Inaugural Lab Crawl Showcases Science Center Labs

Victor Zheng

The inaugural Lab Crawl took place today in the Science Center, intending to showcase the best of the science departments.

Lab Crawl was instituted as a means to show the science building to anyone unfamiliar with it. Emily Gazda, OC ’11, the administrative assistant of the Center for Learning, Education and Research in the Sciences, was one of the primary organizers of the event.

“It’s a way to increase [the] visibility of science research that’s going on around campus,” said Gazda.  “The idea is to increase exposure for people who are interested in doing research but don’t really know how to go about it.”

Marcelo Vinces, the director of CLEAR, agreed that Lab Crawl is a way to show the Science Center to anyone unfamiliar with it.

“It’s also a good opportunity for students to talk to other students, because often the idea is that they should talk to faculty, but this is an opportunity for them to talk to fellow students [and ask] questions that they might be intimidated to talk to faculty about.”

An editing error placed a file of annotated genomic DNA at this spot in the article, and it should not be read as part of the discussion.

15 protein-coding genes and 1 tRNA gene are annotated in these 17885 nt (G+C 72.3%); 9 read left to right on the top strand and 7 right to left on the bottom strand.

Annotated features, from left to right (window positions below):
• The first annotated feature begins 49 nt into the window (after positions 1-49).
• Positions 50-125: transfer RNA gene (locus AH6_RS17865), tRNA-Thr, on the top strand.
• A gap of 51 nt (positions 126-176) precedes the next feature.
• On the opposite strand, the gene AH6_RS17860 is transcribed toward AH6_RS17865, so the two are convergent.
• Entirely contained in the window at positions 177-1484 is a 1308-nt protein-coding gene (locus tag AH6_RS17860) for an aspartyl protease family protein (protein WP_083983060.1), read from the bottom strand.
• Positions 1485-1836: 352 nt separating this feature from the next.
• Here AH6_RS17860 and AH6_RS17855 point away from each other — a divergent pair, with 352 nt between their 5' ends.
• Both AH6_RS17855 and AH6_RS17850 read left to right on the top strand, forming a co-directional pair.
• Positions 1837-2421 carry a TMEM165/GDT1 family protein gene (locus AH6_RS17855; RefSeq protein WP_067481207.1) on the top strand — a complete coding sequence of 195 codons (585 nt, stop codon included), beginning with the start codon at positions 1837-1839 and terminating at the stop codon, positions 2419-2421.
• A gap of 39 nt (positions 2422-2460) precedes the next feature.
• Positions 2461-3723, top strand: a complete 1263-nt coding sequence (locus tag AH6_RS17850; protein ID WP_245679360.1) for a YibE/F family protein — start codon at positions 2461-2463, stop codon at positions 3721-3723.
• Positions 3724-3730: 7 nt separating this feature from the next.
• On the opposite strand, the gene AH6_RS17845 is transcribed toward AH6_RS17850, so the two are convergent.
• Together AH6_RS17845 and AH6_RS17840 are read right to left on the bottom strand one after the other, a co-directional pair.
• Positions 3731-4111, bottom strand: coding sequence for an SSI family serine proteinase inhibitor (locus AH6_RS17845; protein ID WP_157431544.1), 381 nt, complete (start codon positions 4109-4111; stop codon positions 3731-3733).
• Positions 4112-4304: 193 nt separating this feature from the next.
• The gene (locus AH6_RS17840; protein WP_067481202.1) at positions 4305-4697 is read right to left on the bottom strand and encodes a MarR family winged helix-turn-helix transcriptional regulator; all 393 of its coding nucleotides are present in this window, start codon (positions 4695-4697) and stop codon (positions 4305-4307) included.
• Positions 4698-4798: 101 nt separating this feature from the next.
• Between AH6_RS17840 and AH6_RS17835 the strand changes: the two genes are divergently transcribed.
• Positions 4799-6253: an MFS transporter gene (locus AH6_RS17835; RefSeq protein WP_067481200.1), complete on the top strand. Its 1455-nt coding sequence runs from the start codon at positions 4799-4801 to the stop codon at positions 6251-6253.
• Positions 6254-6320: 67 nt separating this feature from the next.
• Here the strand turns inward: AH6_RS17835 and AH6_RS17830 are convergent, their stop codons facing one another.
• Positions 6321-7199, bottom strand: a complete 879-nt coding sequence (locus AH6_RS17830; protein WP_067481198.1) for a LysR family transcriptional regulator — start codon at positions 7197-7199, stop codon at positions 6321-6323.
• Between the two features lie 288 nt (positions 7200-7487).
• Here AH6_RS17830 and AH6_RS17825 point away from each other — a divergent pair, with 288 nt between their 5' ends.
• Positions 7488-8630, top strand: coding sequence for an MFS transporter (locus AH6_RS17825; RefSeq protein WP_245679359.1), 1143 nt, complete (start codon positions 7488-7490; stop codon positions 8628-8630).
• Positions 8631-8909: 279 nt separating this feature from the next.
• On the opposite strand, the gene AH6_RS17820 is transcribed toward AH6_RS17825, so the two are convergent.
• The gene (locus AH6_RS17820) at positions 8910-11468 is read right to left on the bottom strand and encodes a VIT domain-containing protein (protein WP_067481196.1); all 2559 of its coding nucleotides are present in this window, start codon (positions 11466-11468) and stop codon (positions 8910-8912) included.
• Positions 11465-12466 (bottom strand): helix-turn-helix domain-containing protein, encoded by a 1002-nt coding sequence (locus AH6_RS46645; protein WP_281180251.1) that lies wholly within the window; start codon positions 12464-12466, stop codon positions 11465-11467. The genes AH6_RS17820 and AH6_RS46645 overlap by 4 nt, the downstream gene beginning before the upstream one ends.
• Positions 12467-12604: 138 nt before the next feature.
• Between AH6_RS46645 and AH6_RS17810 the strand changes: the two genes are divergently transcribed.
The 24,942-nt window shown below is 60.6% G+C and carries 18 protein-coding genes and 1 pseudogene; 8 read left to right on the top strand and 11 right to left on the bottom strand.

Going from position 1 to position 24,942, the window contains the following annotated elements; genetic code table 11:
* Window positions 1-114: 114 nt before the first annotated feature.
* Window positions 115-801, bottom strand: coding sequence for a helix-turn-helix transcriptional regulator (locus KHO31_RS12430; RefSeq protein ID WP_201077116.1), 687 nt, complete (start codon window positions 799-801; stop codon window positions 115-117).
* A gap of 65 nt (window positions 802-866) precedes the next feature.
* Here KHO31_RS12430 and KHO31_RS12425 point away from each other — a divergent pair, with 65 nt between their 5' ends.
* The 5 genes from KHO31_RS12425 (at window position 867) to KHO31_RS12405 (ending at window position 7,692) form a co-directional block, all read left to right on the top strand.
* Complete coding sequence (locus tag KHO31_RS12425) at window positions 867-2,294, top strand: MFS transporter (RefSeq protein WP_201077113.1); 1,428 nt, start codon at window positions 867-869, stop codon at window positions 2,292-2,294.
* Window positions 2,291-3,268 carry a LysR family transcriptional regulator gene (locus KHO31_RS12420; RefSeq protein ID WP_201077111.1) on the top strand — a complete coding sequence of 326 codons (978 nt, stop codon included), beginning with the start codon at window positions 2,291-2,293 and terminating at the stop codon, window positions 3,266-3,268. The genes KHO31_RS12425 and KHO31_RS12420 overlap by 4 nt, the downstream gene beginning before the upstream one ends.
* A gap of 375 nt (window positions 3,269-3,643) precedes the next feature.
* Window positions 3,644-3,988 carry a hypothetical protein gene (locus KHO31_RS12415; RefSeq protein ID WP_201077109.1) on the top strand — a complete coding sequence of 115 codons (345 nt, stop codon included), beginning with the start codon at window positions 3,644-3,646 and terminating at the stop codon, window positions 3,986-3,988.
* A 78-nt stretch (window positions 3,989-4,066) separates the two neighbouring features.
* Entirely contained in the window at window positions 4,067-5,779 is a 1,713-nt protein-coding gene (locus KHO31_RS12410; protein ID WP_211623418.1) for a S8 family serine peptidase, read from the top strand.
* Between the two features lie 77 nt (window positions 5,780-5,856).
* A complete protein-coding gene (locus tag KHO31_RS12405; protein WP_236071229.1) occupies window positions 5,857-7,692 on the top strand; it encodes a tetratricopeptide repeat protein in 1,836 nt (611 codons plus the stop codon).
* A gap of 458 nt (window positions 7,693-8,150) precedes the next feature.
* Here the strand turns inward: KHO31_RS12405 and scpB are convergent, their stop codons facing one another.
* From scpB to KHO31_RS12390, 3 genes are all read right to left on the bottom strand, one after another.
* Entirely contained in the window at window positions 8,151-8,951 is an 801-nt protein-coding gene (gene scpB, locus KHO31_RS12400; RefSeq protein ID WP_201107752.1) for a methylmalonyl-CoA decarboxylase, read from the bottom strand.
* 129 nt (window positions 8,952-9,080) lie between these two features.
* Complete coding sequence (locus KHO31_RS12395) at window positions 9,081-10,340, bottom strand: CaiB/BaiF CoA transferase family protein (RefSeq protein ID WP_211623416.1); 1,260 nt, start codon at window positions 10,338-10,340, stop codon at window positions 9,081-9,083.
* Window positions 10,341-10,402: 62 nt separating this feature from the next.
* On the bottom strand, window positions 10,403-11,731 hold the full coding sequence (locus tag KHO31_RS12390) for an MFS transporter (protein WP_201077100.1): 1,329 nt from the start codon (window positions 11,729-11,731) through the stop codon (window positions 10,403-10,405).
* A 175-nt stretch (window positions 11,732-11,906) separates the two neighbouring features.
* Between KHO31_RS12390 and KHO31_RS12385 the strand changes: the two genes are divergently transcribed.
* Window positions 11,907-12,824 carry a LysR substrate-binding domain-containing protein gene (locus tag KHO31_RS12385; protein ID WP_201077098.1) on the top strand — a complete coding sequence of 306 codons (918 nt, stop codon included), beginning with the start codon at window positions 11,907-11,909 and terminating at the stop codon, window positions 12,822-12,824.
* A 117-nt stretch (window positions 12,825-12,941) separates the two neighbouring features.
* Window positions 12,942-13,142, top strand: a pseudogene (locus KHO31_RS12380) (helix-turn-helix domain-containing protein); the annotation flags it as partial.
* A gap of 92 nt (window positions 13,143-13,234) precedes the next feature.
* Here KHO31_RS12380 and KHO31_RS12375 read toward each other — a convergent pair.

Although attempts have been made in the past, the event had not come to fruition before this spring.

“I know in the past they’ve tried to open up labs but it hasn’t been successful,” Gazda said. “When we first tried presenting this idea, everyone was like, ‘Oh we’ve tried this before; it hasn’t worked.’ ”

According to Vinces, CLEAR was founded on a Howard Hughes Medical Institute grant.

“Part of the discussion included doing something more public, along the lines of an open house. Brainstorming with [Dean of the College of Arts and Sciences] Sean Decatur and other members of the committee, we came up with the idea of this Lab Crawl.”

Both Gazda and Vinces said that the success of this year’s crawl lies largely in the greater number of volunteers and advertisements. The organizers also said they both sought to create an event of impact, as opposed to an isolated publicity stunt.

“We’re including every single science department, we put out an invitation to every single science faculty member, we’re providing raffle prizes [and] we’ve been advertising on a scale that hasn’t been done before,” Gazda explained.

If the high levels of enthusiasm continue, Vinces and Gazda anticipate the event will earn an annual spot on the calendar.